Vanlife doesn’t change YOU or the people you travel with. No matter how much you want it to. If you’re looking for ways to stay fit on the road, these tips will help.
Vanlife tip 5: Size matters
Seriously. Don’t go TOO big.
Yep, I said it- and this is one of our most important motorhome tips.
Our second motorhome was 7.9m, which was too long, especially with the trailer added. We’ve just downsized to a 6.7m camper, and it’s SO MUCH EASIER to find places to park. We’ve also gone under 3.5 tonnes, which again makes long-term touring and living in a motorhome cheaper.
Having said that, think about how much space you need. If there’s 5 of you living and sleeping in a campervan, you need to be VERY careful which camper you choose!
Also, think about height. If you are above 3m, you are classed as a CAT 4 vehicle on toll roads in Europe, which more than doubles the price you pay on some motorways. Our first van was 3.2m (that pesky overcab bed) and we didn’t even realise what that would mean. Our first European trip cost us over £200 in toll fees alone- for a two-week trip!!
Motorhome Tip 6: Wild camping will (probably) NOT get you murdered. Or convicted
Oh, wild camping. How you used to terrify me. Our very first trip away was to South Wales (which is amazing. If you haven’t been- go!) and the subject of wild camping came up. To be honest, I didn’t even really know what it was– I just knew it SCARED me. I honestly thought we’d be breaking the law and get arrested. Or murdered. I didn’t know how to find places to stop at- and what if it was all full when we arrived? Where would we stay then? We’d have to drive around ALL NIGHT and then we’d crash and DIE. Nope, I’m not dramatic at all.
If the idea of being self-sufficient and paying very little for your overnight stops appeals to you, then please please believe me when I say that IT’S OK. Our first trip where we wild camped was Scotland. The first night was hard and we didn’t sleep well. I panicked and worried and woke up to every little sound- and that’s after we spent ages worrying about where to find somewhere.
The second night was easier. By the end of the first week it wasn’t even an issue anymore. In fact, when we stopped at a campsite for a few nights so we could safely leave the van whilst we rode the bikes, I resented the £27/night fee. That’s how quick it was to adapt.
Since then, we’ve travelled the rest of the UK (including Cornwall), and wild camped with our motorhome in France, Germany, Austria, Switzerland, Luxembourg, Belgium, Italy, and even found things to do in Liechtenstein!
We class aires as ‘wild camping’ as you don’t book in advance and you don’t pay very much for them, but we have also found places where we’ve stayed for free. It really can be done.
Campervan tip 7- you are lazier than you think you are.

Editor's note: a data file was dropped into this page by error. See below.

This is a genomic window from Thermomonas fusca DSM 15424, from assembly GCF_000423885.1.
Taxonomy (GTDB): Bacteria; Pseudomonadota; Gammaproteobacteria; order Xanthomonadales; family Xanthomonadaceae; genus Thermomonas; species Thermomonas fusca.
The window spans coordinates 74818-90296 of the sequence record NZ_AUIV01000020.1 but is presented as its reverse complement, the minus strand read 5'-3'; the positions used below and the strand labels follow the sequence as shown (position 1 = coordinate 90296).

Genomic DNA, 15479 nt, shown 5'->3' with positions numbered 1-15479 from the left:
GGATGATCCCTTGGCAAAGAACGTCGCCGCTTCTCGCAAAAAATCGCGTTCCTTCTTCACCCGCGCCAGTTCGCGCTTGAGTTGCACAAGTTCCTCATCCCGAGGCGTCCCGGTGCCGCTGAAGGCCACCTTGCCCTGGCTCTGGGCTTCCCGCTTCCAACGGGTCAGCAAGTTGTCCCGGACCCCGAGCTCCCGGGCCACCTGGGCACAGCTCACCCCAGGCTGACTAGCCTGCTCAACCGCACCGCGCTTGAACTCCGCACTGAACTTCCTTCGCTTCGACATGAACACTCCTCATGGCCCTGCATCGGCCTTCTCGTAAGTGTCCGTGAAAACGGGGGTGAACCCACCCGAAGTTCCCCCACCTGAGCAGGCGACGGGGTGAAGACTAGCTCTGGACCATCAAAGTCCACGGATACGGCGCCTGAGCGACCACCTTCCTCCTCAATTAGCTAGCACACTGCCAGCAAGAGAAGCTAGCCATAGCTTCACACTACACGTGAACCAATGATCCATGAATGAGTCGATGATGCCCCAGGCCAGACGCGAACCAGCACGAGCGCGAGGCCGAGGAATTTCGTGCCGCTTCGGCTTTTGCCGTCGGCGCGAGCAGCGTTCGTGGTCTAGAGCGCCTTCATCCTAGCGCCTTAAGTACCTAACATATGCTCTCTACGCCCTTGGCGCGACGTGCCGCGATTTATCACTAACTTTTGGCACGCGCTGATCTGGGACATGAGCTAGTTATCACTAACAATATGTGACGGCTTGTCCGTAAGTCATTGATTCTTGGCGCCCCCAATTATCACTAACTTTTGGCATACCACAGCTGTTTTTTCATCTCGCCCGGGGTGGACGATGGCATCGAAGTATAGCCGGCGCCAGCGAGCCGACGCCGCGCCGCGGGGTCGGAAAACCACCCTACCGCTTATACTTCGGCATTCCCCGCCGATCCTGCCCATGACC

By their very nature, vans have a lot of storage under the seats. Some of this stuff is pretty easy to get to and some of it is a pain in the backside.
Be flexible with your storage- we found that how we first arranged our cupboards wasn’t great so we rearranged them to a better solution. But we’ve also discovered that if something isn’t easily reached, such as our spare plates or bowls for guests, we just won’t bother to get it out.
We keep 3 large plates and 3 pasta bowls, as well as small plates and cereal bowls in an easy access locker for daily use. The rest are stored at the back of the van in a really annoying nook. We’ve found that, if we have guests, we just serve dinner in a pasta bowl instead of bothering to dig under the seat for an extra plate.
The exception to this is wine, which is stored securely in a cupboard as far from the motorhome heating as we can, so that it stays cool. Funnily enough, we are always motivated to move the seat cushions and dig a bottle out!
The same applies with outside gear. We have an external motorhome storage box, which is the perfect place to keep our RV camping chairs, BBQ and other bits and bobs, but if we don’t stack it neatly, everything falls out when we use it. Taking a little time to organise your storage is really important and will make motorhome life much easier.
Lesson 8: Our biggest Motorhome Life mistake(s)
Happily, we had to really think about this one. There have been LOADS of little mistakes we’ve made while living in a motorhome, (like forcing the fridge door shut and bending the catch or learning that just because the motorhome sat nav says to ‘turn right’, doesn’t mean we should ignore the ‘low bridge’ signs), but we haven’t made many BIG mistakes. **touch wood**
There are two we can think of:
Check your vehicle is safe
The first was trusting our motorhome dealer when he said the brakes on our first motorhome had been serviced. We took his word and didn’t even check the brake fluid, which was a mistake when we were about to visit the Alps! (For anyone wondering, the brake fluid will either be vanilla or red. Just make sure it’s not murky or dirty.)
Because we tow an unbraked motorbike trailer, there’s a lot of extra pressure put on to the motorhome, especially when we’re travelling down a steep mountain. Like in Switzerland. We didn’t fully appreciate how much extra force it was until we pulled into a car park and our brakes were on fire.
Literally- there was smoke. Even two hours later, there was still smoke. We probably should have called our breakdown assistance at that point, but we decided to head for the local garage- which was at the bottom of the mountain. As we set off, we realised our brakes were completely useless and we only had the handbrake to slow us down! It was the most scared I’ve ever been in the van. We did make it to the bottom safely, and got to the garage who replaced our brakes, but it was a sobering lesson.